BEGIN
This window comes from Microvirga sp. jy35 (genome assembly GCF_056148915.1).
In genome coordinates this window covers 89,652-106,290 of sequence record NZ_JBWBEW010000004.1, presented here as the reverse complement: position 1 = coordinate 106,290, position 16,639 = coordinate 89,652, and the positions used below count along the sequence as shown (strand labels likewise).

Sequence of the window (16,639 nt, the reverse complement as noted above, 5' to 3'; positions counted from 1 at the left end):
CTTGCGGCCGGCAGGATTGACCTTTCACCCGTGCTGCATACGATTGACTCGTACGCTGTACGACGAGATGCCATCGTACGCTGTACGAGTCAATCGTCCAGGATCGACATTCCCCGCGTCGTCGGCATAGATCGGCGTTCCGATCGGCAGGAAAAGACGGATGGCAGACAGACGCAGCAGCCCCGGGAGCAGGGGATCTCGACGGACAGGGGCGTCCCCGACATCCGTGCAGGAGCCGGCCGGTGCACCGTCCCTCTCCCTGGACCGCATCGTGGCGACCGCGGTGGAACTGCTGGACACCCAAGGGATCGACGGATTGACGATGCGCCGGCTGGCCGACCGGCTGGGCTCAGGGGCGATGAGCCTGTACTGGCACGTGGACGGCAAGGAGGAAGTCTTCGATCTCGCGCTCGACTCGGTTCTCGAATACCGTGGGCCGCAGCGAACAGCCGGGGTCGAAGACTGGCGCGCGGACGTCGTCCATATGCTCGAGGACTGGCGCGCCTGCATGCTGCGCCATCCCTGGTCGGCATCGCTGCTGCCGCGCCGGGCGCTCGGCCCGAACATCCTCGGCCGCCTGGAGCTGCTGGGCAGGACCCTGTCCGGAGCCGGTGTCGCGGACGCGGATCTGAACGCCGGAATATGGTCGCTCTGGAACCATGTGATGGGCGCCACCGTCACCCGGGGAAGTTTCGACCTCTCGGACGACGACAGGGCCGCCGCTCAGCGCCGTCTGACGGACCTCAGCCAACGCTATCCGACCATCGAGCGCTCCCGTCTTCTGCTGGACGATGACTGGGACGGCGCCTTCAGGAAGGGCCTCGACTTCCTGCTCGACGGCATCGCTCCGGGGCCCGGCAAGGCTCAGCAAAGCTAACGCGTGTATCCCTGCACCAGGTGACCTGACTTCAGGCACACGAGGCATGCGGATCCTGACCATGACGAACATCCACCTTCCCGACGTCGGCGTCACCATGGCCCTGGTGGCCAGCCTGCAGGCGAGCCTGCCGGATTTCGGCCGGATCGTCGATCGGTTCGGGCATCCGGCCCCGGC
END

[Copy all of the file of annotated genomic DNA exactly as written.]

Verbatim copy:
This window comes from Microvirga sp. jy35 (genome assembly GCF_056148915.1).
In genome coordinates this window covers 89,652-106,290 of sequence record NZ_JBWBEW010000004.1, presented here as the reverse complement: position 1 = coordinate 106,290, position 16,639 = coordinate 89,652, and the positions used below count along the sequence as shown (strand labels likewise).

Sequence of the window (16,639 nt, the reverse complement as noted above, 5' to 3'; positions counted from 1 at the left end):
CTTGCGGCCGGCAGGATTGACCTTTCACCCGTGCTGCATACGATTGACTCGTACGCTGTACGACGAGATGCCATCGTACGCTGTACGAGTCAATCGTCCAGGATCGACATTCCCCGCGTCGTCGGCATAGATCGGCGTTCCGATCGGCAGGAAAAGACGGATGGCAGACAGACGCAGCAGCCCCGGGAGCAGGGGATCTCGACGGACAGGGGCGTCCCCGACATCCGTGCAGGAGCCGGCCGGTGCACCGTCCCTCTCCCTGGACCGCATCGTGGCGACCGCGGTGGAACTGCTGGACACCCAAGGGATCGACGGATTGACGATGCGCCGGCTGGCCGACCGGCTGGGCTCAGGGGCGATGAGCCTGTACTGGCACGTGGACGGCAAGGAGGAAGTCTTCGATCTCGCGCTCGACTCGGTTCTCGAATACCGTGGGCCGCAGCGAACAGCCGGGGTCGAAGACTGGCGCGCGGACGTCGTCCATATGCTCGAGGACTGGCGCGCCTGCATGCTGCGCCATCCCTGGTCGGCATCGCTGCTGCCGCGCCGGGCGCTCGGCCCGAACATCCTCGGCCGCCTGGAGCTGCTGGGCAGGACCCTGTCCGGAGCCGGTGTCGCGGACGCGGATCTGAACGCCGGAATATGGTCGCTCTGGAACCATGTGATGGGCGCCACCGTCACCCGGGGAAGTTTCGACCTCTCGGACGACGACAGGGCCGCCGCTCAGCGCCGTCTGACGGACCTCAGCCAACGCTATCCGACCATCGAGCGCTCCCGTCTTCTGCTGGACGATGACTGGGACGGCGCCTTCAGGAAGGGCCTCGACTTCCTGCTCGACGGCATCGCTCCGGGGCCCGGCAAGGCTCAGCAAAGCTAACGCGTGTATCCCTGCACCAGGTGACCTGACTTCAGGCACACGAGGCATGCGGATCCTGACCATGACGAACATCCACCTTCCCGACGTCGGCGTCACCATGGCCCTGGTGGCCAGCCTGCAGGCGAGCCTGCCGGATTTCGGCCGGATCGTCGATCGGTTCGGGCATCCGGCCCCGGC